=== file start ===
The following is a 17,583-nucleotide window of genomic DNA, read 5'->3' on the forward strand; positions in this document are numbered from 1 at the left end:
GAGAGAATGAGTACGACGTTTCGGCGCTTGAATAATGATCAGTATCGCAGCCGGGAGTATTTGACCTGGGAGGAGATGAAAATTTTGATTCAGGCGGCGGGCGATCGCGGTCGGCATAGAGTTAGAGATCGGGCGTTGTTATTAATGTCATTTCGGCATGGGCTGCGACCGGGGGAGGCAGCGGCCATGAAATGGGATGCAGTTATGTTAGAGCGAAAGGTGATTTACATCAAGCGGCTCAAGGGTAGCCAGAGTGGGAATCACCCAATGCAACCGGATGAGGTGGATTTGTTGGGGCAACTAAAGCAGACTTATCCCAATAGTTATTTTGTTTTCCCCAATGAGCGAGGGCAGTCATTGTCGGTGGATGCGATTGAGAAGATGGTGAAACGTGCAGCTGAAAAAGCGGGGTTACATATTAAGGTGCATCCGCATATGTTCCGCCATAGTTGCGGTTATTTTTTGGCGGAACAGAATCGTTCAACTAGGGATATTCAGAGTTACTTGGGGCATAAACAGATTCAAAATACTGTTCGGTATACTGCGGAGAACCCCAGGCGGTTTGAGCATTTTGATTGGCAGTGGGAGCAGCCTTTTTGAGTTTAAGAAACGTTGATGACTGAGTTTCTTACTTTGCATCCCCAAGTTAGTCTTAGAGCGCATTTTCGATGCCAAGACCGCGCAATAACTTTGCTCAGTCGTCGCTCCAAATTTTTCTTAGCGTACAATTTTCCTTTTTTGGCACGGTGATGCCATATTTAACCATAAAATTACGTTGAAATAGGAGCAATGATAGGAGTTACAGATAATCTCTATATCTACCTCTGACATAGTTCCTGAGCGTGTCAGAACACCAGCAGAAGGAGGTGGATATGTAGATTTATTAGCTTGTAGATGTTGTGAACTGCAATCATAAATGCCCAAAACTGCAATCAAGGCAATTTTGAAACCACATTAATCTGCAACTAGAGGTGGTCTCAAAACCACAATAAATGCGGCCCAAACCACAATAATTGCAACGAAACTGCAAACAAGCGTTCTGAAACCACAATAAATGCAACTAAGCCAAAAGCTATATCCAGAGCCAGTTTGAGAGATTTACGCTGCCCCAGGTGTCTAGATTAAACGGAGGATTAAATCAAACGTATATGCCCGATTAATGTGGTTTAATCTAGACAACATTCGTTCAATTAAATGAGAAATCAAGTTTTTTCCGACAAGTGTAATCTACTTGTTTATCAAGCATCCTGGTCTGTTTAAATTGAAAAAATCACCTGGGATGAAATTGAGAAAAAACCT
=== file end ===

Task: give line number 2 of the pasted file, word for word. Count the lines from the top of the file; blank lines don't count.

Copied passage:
GAGAGAATGAGTACGACGTTTCGGCGCTTGAATAATGATCAGTATCGCAGCCGGGAGTATTTGACCTGGGAGGAGATGAAAATTTTGATTCAGGCGGCGGGCGATCGCGGTCGGCATAGAGTTAGAGATCGGGCGTTGTTATTAATGTCATTTCGGCATGGGCTGCGACCGGGGGAGGCAGCGGCCATGAAATGGGATGCAGTTATGTTAGAGCGAAAGGTGATTTACATCAAGCGGCTCAAGGGTAGCCAGAGTGGGAATCACCCAATGCAACCGGATGAGGTGGATTTGTTGGGGCAACTAAAGCAGACTTATCCCAATAGTTATTTTGTTTTCCCCAATGAGCGAGGGCAGTCATTGTCGGTGGATGCGATTGAGAAGATGGTGAAACGTGCAGCTGAAAAAGCGGGGTTACATATTAAGGTGCATCCGCATATGTTCCGCCATAGTTGCGGTTATTTTTTGGCGGAACAGAATCGTTCAACTAGGGATATTCAGAGTTACTTGGGGCATAAACAGATTCAAAATACTGTTCGGTATACTGCGGAGAACCCCAGGCGGTTTGAGCATTTTGATTGGCAGTGGGAGCAGCCTTTTTGAGTTTAAGAAACGTTGATGACTGAGTTTCTTACTTTGCATCCCCAAGTTAGTCTTAGAGCGCATTTTCGATGCCAAGACCGCGCAATAACTTTGCTCAGTCGTCGCTCCAAATTTTTCTTAGCGTACAATTTTCCTTTTTTGGCACGGTGATGCCATATTTAACCATAAAATTACGTTGAAATAGGAGCAATGATAGGAGTTACAGATAATCTCTATATCTACCTCTGACATAGTTCCTGAGCGTGTCAGAACACCAGCAGAAGGAGGTGGATATGTAGATTTATTAGCTTGTAGATGTTGTGAACTGCAATCATAAATGCCCAAAACTGCAATCAAGGCAATTTTGAAACCACATTAATCTGCAACTAGAGGTGGTCTCAAAACCACAATAAATGCGGCCCAAACCACAATAATTGCAACGAAACTGCAAACAAGCGTTCTGAAACCACAATAAATGCAACTAAGCCAAAAGCTATATCCAGAGCCAGTTTGAGAGATTTACGCTGCCCCAGGTGTCTAGATTAAACGGAGGATTAAATCAAACGTATATGCCCGATTAATGTGGTTTAATCTAGACAACATTCGTTCAATTAAATGAGAAATCAAGTTTTTTCCGACAAGTGTAATCTACTTGTTTATCAAGCATCCTGGTCTGTTTAAATTGAAAAAATCACCTGGGATGAAATTGAGAAAAAACCT